Tasmania finds another 200 pilot whales that may all be dead in mass stranding

Rescue teams in Tasmania, Australia, working to rescue hundreds of stranded pilot whales on September 22.

(CNN)Rescue teams in Tasmania were already frantically working this week to save about 270 pilot whales stranded in a harbor. Up to a third of the animals were believed to be already dead, with the clock ticking to save those still alive.

Then, on Wednesday, they found another 200 stranded whales, which they fear may also be dead -- making this the largest mass whale stranding in the Australian island state's history.
Tasmanian authorities spotted the first batch on Monday: the estimated 270 whales were stranded in the small town of Strahan, scattered along two sandbars and the strip of beach. After determining that about a third had died, officials, volunteers and marine experts launched a concerted rescue mission on Tuesday.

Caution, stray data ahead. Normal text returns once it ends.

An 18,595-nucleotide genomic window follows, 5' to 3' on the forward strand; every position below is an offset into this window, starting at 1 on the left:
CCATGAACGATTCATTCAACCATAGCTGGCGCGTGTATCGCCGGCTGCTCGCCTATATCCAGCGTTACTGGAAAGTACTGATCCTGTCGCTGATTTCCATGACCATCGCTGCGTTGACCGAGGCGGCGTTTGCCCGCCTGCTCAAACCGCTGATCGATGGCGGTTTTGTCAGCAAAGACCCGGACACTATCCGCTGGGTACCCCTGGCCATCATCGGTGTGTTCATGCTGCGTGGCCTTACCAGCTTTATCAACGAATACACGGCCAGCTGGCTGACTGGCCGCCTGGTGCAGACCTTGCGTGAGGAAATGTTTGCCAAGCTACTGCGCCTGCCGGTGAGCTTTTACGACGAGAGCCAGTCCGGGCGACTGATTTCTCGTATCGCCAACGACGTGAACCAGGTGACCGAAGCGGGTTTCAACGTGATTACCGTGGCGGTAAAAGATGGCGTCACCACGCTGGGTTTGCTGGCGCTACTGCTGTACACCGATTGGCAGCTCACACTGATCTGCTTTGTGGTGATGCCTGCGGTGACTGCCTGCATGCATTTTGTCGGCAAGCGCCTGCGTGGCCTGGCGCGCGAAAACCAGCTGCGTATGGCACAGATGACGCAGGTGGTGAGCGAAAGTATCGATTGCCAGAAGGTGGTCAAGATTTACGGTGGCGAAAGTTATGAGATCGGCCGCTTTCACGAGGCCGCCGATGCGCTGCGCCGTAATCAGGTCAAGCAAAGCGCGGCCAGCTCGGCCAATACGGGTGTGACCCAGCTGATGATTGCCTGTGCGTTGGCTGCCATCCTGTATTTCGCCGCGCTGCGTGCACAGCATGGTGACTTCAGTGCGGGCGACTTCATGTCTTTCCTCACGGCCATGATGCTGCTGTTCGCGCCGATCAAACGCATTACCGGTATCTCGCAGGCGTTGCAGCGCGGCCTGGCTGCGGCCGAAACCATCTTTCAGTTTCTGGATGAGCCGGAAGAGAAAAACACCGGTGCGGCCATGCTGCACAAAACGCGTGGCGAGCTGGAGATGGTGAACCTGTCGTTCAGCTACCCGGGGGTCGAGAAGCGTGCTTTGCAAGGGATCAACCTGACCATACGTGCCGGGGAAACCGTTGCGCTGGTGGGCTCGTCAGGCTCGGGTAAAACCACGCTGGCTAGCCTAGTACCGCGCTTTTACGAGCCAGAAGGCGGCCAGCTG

Wednesday brought new horrors, after aerial surveying detected a second group of 200 whales further south in Macquarie Harbour, believed to be part of the same mass stranding event at Strahan.
"From the air most of the additional whales detected appear to be dead, but a boat has headed over there this morning to do an assessment from the water," said Nic Deka, regional manager of Tasmania's wildlife service, in a press release.
The stranded pod of whales in Tasmania's Macquarie Harbour, photographed on September 21.
This brings the total number of whales for the mass stranding to more than 450, according to the Department of Primary Industries, Parks, Water and Environment.
The additional whales were found in a part of the harbor where the water is a dark tannin color -- so they may have been stranded, washed back into the water, then back into the bay, making them more